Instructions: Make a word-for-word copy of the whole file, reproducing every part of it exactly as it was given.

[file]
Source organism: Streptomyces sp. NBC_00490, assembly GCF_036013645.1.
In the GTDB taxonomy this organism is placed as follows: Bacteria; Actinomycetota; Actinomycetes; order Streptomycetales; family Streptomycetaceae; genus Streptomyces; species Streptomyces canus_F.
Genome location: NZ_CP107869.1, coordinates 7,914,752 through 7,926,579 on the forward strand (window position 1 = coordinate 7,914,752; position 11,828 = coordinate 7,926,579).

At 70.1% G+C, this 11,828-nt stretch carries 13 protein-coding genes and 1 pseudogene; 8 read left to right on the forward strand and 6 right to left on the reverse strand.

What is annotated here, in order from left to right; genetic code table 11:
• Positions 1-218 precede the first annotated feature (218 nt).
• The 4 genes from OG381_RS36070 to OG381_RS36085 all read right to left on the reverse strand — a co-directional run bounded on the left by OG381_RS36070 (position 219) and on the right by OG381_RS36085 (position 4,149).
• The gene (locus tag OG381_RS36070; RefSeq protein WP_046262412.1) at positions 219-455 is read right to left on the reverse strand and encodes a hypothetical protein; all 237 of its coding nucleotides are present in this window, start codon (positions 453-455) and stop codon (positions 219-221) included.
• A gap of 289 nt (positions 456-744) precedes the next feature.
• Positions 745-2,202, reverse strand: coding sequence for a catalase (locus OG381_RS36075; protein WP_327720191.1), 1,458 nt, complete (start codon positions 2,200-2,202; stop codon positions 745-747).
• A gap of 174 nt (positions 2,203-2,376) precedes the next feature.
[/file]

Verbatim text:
Source organism: Streptomyces sp. NBC_00490, assembly GCF_036013645.1.
In the GTDB taxonomy this organism is placed as follows: Bacteria; Actinomycetota; Actinomycetes; order Streptomycetales; family Streptomycetaceae; genus Streptomyces; species Streptomyces canus_F.
Genome location: NZ_CP107869.1, coordinates 7,914,752 through 7,926,579 on the forward strand (window position 1 = coordinate 7,914,752; position 11,828 = coordinate 7,926,579).

At 70.1% G+C, this 11,828-nt stretch carries 13 protein-coding genes and 1 pseudogene; 8 read left to right on the forward strand and 6 right to left on the reverse strand.

What is annotated here, in order from left to right; genetic code table 11:
• Positions 1-218 precede the first annotated feature (218 nt).
• The 4 genes from OG381_RS36070 to OG381_RS36085 all read right to left on the reverse strand — a co-directional run bounded on the left by OG381_RS36070 (position 219) and on the right by OG381_RS36085 (position 4,149).
• The gene (locus tag OG381_RS36070; RefSeq protein WP_046262412.1) at positions 219-455 is read right to left on the reverse strand and encodes a hypothetical protein; all 237 of its coding nucleotides are present in this window, start codon (positions 453-455) and stop codon (positions 219-221) included.
• A gap of 289 nt (positions 456-744) precedes the next feature.
• Positions 745-2,202, reverse strand: coding sequence for a catalase (locus OG381_RS36075; protein WP_327720191.1), 1,458 nt, complete (start codon positions 2,200-2,202; stop codon positions 745-747).
• A gap of 174 nt (positions 2,203-2,376) precedes the next feature.